Menu, Week 27

Three Notable Articles

In the recent flurry of food articles from the N.Y. Times, here are three that will interest you, arranged by subject:

Milk:  In this article, food writer Mark Bittman argues that we actually don’t need milk, excepting breast milk for infants.  It was a dark day for the dairy industry, but Bittman cured his lifelong heartburn simply by stopping all milk intake.  But is it good advice for all?  Like most topics in nutrition, it’s complicated.  Ninety percent of Asian-Americans, as well as 75% of people who are black, Jewish, or of Mexican descent are, to some degree, lactose intolerant.  Basically, coming from societies without a dairy tradition, they lack lactase, the enzyme that breaks down lactose.  So what about the other 250 million Americans?

My view is different than Bittman’s.  I like milk, but fear it has been made less healthy by Food Inc’s constant search for cost reduction.  It’s cheaper to take cows out of green pastures, tie them to stanchions, feed them the cheapest grains tolerable, and milk them three times a day through their short life.  Unfortunately, unhealthy cows don’t produce healthy milk.  As discussed here and here, I consume dairy sparingly and wish healthier forms were available.  The beautiful wife drinks very little milk but enjoys cheese and yogurt—a better solution for the lactose intolerant.

Bread:  The article “Against the Grain” reviews a recent book White Bread: A Social History of the Store-Bought Loaf.   You can see a review by the Whole Grains Council here.  This is a classic story of how well intentioned food reforms turn into businesses and how the product evolves to be the opposite of the original intent. 

Take bread, for example.  Early 20th century concern about bacteria in bread made by immigrants in local sweatshop bakeries led to large factory bakeries all nicely sanitized, and eventually to Wonder Bread.  Did a worse product ever result from a good intention?  Yes, packaged breakfast cereal started out as a health food.  It’s an old story and it’s time for people to wise up.  We’ve spoken of bread here, and visited the supermarket bread aisle here.  Oh, and we visited the breakfast cereal aisle here.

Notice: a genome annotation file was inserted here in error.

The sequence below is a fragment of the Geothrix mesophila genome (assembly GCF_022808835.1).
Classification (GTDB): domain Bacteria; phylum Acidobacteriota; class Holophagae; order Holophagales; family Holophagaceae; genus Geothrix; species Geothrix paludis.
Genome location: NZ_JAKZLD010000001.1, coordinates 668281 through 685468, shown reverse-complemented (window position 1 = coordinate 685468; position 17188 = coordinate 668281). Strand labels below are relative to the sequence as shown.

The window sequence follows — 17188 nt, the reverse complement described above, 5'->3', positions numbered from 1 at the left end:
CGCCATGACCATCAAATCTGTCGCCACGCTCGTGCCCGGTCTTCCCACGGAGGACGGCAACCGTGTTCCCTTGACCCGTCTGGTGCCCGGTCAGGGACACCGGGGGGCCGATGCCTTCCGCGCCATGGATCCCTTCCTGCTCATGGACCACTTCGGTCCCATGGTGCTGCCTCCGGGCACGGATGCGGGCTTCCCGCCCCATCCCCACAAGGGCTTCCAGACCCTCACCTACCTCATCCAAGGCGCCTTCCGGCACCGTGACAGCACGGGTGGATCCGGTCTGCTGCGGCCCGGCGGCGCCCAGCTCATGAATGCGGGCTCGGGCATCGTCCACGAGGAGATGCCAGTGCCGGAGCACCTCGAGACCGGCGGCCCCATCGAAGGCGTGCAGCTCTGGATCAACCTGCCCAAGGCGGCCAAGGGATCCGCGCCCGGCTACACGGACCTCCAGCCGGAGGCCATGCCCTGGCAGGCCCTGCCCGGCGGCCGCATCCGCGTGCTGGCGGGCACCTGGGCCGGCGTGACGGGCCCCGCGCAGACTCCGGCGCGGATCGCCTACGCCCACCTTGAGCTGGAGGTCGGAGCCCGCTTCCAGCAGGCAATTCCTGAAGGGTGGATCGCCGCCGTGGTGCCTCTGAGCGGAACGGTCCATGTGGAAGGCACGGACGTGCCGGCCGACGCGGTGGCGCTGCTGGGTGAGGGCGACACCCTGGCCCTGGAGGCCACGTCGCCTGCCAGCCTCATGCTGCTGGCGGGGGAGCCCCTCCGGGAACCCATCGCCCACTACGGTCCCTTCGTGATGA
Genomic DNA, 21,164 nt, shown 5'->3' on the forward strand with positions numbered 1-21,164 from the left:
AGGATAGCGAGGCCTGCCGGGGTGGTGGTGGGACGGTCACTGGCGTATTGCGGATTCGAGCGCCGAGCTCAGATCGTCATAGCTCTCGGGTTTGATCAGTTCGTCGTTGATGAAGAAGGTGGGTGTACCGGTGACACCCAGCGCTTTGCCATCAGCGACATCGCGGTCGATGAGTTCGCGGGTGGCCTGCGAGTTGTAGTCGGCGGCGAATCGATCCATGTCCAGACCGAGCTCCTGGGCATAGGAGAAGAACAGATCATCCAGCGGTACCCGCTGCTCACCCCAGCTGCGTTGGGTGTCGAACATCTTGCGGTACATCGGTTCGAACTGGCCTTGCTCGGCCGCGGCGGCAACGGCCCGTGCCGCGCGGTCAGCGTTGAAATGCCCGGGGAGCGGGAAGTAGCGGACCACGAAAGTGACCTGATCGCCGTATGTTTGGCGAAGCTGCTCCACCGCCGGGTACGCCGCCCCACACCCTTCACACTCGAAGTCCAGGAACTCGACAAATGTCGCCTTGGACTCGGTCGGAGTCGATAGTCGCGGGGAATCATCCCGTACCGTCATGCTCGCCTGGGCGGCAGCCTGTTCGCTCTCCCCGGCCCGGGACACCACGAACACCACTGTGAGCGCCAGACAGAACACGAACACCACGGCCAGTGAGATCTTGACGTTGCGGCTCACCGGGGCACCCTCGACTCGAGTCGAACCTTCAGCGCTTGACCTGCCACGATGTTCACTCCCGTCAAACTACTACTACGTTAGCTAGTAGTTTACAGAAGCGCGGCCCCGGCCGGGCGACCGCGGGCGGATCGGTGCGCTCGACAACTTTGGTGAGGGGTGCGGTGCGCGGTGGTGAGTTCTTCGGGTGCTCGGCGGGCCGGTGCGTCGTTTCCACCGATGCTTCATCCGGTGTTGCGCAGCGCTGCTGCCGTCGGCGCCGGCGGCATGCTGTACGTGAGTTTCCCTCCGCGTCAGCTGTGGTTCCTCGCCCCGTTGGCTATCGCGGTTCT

Organic:  As you know, we care deeply about nutrition but rarely buy products labeled organic.  Let me explain.  You can buy just about any food in an organic version if you’re willing to pay more.  And if you’re willing to pay more, well, that’s a business opportunity.  And as we’ve just seen with milk and bread, businesses maximize profit and maximizing profit always corrupts the product, though skillful advertising can fool most people for a while.    

I know this sounds anti-business, but it comes from someone who believes, and worked, in the free enterprise system. 

The article, “Has ‘Organic’ Been Oversized?” argues that the industry’s standard-setting group, the National Organic Standards Board, is full of Food Inc cronies and is more about their profit than our well being.  Imagine that—another good intention corrupted by the constant craving for corporate growth. 

Here’s my view:  There should only be one standard for food—healthy.  Supporting a separate, more expensive, class of food for the privileged runs against everything America means to me.  And to you, I hope.  One more thing:  Don’t believe any advertisement by Food Inc.  Some may be true, but you never know for sure.  Better to listen to neutral third-party voices.  If I could fit it in, I'd make this a Healthy Change.